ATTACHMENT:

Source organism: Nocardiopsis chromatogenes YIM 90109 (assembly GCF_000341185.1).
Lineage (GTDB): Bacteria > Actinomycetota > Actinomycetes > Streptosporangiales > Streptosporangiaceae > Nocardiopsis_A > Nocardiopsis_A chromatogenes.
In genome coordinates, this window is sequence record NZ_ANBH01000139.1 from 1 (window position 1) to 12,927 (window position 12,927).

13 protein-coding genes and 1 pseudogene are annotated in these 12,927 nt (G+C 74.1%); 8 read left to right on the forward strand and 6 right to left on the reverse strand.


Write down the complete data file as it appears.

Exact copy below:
Source organism: Nocardiopsis chromatogenes YIM 90109 (assembly GCF_000341185.1).
Lineage (GTDB): Bacteria > Actinomycetota > Actinomycetes > Streptosporangiales > Streptosporangiaceae > Nocardiopsis_A > Nocardiopsis_A chromatogenes.
In genome coordinates, this window is sequence record NZ_ANBH01000139.1 from 1 (window position 1) to 12,927 (window position 12,927).

13 protein-coding genes and 1 pseudogene are annotated in these 12,927 nt (G+C 74.1%); 8 read left to right on the forward strand and 6 right to left on the reverse strand.